This past weekend was another 4-H event for me. The Arnal Brothers Memorial Bursary Supper and Dance. This is an event I cater with my 4-H Club, and it is an event that is very close to my heart. This supper is a part of a larger fundraising weekend, with a hockey tournament, supper, and dance. The whole event is in memory of three brothers, two of whom were in my 4-H club with me, who passed away in farming accidents.
I am currently a member of the Bear Creek 4-H Club in Saskatchewan, but I have also been involved in other clubs both in Alberta and Saskatchewan. My experiences with this fantastic program have turned me into the confident individual I am today.
There really is not an effective way to truly describe 4-H besides saying, “It’s what you make it to be”. Yes, there is a motto and a pledge that we live by, and the most common project is Beef, but there is so much more to the program that started as an agriculture
club. To me, it is a family, a community that raises youth to be responsible, confident, and capable. It is “Learning to Do By Doing”, and pledging to the betterment of myself and the community I am a part of. The National (Canada 4-H) and Provincial websites (Alberta and Saskatchewan in my case) for 4-H can explain the technicalities better than I can, but here are some of the basics:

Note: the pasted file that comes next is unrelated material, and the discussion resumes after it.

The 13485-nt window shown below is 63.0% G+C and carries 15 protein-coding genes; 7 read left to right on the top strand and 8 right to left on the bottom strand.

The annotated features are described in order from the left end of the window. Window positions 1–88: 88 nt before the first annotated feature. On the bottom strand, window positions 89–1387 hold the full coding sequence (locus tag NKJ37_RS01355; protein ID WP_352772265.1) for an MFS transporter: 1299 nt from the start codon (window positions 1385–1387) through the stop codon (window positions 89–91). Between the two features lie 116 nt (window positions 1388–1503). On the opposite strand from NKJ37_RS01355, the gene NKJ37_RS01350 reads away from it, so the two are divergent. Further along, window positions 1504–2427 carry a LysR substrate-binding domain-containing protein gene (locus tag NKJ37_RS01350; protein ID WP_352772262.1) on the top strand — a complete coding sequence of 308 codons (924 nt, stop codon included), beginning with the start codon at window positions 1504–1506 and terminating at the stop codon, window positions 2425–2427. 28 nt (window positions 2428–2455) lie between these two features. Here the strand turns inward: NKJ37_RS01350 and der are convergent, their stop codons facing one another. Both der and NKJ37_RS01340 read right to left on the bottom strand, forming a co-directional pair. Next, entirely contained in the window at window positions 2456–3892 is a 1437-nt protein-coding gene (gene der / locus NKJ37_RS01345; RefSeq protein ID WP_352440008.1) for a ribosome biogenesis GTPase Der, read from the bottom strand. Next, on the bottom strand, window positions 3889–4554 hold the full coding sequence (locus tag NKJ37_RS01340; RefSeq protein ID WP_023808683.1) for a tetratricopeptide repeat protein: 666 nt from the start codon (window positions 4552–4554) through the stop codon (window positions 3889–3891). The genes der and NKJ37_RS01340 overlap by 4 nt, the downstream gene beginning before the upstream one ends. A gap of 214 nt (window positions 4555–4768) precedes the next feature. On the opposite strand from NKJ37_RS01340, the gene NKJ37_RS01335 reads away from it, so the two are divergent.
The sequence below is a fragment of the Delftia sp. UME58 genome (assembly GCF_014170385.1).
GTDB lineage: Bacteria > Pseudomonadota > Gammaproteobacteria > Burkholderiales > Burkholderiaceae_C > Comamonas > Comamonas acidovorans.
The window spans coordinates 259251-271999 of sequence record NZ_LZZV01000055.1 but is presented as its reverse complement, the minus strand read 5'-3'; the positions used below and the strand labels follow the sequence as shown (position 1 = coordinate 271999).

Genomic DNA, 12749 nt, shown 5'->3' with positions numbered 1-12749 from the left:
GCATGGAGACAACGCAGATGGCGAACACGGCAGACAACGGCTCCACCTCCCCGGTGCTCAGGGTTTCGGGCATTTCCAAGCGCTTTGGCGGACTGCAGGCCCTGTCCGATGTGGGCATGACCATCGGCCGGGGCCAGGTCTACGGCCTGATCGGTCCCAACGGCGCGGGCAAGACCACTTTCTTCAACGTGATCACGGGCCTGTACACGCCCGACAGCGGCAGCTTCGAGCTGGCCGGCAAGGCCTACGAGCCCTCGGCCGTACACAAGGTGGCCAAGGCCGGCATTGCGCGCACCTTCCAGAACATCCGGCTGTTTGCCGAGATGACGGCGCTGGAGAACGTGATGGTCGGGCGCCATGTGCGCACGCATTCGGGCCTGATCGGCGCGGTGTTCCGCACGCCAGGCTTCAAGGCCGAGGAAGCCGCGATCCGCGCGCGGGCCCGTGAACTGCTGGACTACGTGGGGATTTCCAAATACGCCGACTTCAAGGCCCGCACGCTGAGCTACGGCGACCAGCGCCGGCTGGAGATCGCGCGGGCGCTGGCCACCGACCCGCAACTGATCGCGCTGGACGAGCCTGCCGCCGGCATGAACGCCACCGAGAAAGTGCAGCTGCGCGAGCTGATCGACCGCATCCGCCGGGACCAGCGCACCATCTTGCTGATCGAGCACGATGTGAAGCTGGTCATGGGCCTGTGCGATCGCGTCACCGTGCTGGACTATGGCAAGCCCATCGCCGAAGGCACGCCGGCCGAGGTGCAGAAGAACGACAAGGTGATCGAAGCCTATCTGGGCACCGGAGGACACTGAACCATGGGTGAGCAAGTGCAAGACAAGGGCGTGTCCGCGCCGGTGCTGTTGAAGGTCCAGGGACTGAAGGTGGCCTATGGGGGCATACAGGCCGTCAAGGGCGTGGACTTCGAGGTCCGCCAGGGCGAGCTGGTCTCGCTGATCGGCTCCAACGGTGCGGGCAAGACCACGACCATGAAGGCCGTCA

- A 4-H Club requires more than 4 members (but can definitely have more!)
- Members fall into one of five categories (in Saskatchewan 4-H)
- Cloverbud (6-8)
- Junior (9-12)
- Intermediate (13-15)
- Senior (16-21)
- Future Leader (22-25)
- Members must complete a Public Speaking requirement
- Members must select a project to work on, and there are many to choose from! Not all projects are agricultural, but many do have an agricultural base, such as Beef, Light Horse, and Swine. There are too many to list specifically, but if you look into the available projects and cannot find one for you, there is a “4-U” Project, where you can focus on anything you wish! One year in 4-H I did a 4-U Singing project, because of my personal interest in singing and music.
- Members must complete a record book for their project
- Members must attend an Achievement Day, where they showcase their project and what they learned. It may be competitive, or just for fun.